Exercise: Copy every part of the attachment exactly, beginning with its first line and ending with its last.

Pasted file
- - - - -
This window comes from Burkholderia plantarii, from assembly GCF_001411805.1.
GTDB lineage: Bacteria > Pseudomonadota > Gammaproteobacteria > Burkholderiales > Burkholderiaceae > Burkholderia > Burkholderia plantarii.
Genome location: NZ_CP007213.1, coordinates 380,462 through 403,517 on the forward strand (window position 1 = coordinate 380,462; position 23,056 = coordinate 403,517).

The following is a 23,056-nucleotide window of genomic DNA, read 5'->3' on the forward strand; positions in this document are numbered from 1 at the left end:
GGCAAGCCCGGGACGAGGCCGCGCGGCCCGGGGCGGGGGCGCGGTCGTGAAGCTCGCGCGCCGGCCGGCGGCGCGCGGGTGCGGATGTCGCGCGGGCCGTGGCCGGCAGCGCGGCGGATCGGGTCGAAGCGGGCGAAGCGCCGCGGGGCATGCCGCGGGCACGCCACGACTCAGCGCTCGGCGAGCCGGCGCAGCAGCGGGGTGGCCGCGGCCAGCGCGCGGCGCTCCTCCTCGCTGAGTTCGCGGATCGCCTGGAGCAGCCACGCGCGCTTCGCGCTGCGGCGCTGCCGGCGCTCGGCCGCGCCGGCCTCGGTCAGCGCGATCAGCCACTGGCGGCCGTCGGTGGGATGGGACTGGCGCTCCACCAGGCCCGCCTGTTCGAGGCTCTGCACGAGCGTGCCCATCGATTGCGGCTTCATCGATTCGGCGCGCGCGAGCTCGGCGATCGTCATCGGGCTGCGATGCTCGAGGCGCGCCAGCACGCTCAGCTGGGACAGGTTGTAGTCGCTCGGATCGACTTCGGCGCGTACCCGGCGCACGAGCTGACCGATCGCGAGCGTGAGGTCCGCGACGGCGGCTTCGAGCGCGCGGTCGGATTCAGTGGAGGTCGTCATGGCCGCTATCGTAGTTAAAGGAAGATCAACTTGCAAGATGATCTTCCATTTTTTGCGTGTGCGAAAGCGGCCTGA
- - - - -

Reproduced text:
This window comes from Burkholderia plantarii, from assembly GCF_001411805.1.
GTDB lineage: Bacteria > Pseudomonadota > Gammaproteobacteria > Burkholderiales > Burkholderiaceae > Burkholderia > Burkholderia plantarii.
Genome location: NZ_CP007213.1, coordinates 380,462 through 403,517 on the forward strand (window position 1 = coordinate 380,462; position 23,056 = coordinate 403,517).

The following is a 23,056-nucleotide window of genomic DNA, read 5'->3' on the forward strand; positions in this document are numbered from 1 at the left end:
GGCAAGCCCGGGACGAGGCCGCGCGGCCCGGGGCGGGGGCGCGGTCGTGAAGCTCGCGCGCCGGCCGGCGGCGCGCGGGTGCGGATGTCGCGCGGGCCGTGGCCGGCAGCGCGGCGGATCGGGTCGAAGCGGGCGAAGCGCCGCGGGGCATGCCGCGGGCACGCCACGACTCAGCGCTCGGCGAGCCGGCGCAGCAGCGGGGTGGCCGCGGCCAGCGCGCGGCGCTCCTCCTCGCTGAGTTCGCGGATCGCCTGGAGCAGCCACGCGCGCTTCGCGCTGCGGCGCTGCCGGCGCTCGGCCGCGCCGGCCTCGGTCAGCGCGATCAGCCACTGGCGGCCGTCGGTGGGATGGGACTGGCGCTCCACCAGGCCCGCCTGTTCGAGGCTCTGCACGAGCGTGCCCATCGATTGCGGCTTCATCGATTCGGCGCGCGCGAGCTCGGCGATCGTCATCGGGCTGCGATGCTCGAGGCGCGCCAGCACGCTCAGCTGGGACAGGTTGTAGTCGCTCGGATCGACTTCGGCGCGTACCCGGCGCACGAGCTGACCGATCGCGAGCGTGAGGTCCGCGACGGCGGCTTCGAGCGCGCGGTCGGATTCAGTGGAGGTCGTCATGGCCGCTATCGTAGTTAAAGGAAGATCAACTTGCAAGATGATCTTCCATTTTTTGCGTGTGCGAAAGCGGCCTGA